Egypt's Revolution in Three Waves: Uprisings Against Mubarak, the Military, and Morsi

Thursday, July 17, 2014: 9:50 AM
Room: 418
Oral Presentation
Amy AUSTIN HOLMES , American University, Cairo, Providence, RI, Egypt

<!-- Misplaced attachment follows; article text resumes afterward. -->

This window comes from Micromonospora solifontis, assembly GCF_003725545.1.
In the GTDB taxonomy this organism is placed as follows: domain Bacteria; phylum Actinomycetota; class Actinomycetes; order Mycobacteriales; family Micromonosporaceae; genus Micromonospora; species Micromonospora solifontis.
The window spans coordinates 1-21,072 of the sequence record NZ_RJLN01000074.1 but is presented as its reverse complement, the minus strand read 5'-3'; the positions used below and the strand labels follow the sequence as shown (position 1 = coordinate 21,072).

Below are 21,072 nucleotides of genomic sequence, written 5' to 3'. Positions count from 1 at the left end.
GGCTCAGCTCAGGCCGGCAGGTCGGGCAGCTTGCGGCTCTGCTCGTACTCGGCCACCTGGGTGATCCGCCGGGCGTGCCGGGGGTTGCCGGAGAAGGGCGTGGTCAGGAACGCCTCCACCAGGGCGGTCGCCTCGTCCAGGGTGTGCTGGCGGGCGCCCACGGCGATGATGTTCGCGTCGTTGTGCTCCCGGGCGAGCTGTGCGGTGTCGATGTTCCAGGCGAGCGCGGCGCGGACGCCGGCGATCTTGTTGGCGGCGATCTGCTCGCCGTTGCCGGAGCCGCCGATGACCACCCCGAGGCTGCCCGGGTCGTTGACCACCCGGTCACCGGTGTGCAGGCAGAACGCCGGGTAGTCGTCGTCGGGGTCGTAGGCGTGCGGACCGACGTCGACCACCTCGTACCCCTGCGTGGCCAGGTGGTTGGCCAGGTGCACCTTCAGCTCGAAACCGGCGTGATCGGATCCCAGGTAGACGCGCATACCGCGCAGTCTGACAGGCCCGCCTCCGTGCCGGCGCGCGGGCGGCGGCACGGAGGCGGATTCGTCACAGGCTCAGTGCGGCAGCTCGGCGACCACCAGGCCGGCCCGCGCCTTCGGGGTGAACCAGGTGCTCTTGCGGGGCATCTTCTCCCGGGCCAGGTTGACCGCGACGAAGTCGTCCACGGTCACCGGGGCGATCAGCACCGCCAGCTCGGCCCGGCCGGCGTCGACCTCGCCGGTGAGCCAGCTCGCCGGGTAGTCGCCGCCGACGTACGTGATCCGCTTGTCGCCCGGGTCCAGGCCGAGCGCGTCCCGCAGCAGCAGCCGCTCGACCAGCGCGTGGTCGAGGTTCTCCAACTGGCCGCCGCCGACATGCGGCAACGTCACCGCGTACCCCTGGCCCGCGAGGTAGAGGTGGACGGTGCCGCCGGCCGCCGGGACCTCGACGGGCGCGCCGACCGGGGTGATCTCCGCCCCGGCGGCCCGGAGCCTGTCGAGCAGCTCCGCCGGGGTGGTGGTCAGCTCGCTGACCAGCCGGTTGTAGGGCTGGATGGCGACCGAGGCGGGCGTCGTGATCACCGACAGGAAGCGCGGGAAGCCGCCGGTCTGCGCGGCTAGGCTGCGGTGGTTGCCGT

Contrary to what many expected, the ousting of Mubarak did not represent the end of the Egyptian ‘revolution’ or the beginning of an orderly ‘transition period.’ Rather, the entire period since mass protests first erupted on January 25, 2011 is better understood as an ongoing power struggle between those who want to radically transform Egyptian society – or what is referred to in colloquial Egyptian Arabic as ‘continuing the revolution’ – and those who are attempting to salvage the old regime. What gave the uprising its revolutionary character is that it went far beyond the demand to oust Mubarak.  The resounding chants for “bread, freedom, and social justice” represented wide-ranging demands for economic, social, and political rights. But more than this, the protesters wanted the downfall of the regime. This was not merely a rhetorical device or empty protest slogan. Often overlooked by outside observers is the fact that the Tahririans named the names of a whole slew of Mubarak cronies who they wanted to oust from power. Secondly, I will chart this power struggle as it has evolved in what I see as three broad revolutionary waves: the first uprising against Mubarak’s regime from January 25-February 11, 2011; the second wave of unrest against the military junta from February 12, 2011-June 30, 2012; and the third wave of protests against President Mohammed Morsi that began in November 2012 and continued until the following summer. In charting this power struggle I will show how the opposition movement has changed over the course of the past three years, with a particular focus on the Tamarod campaign as the allegedly grassroots movement that led to the military intervention on July 3, 2013. The research is based on extensive fieldwork in Egypt, as the author lived in Cairo throughout the period under consideration.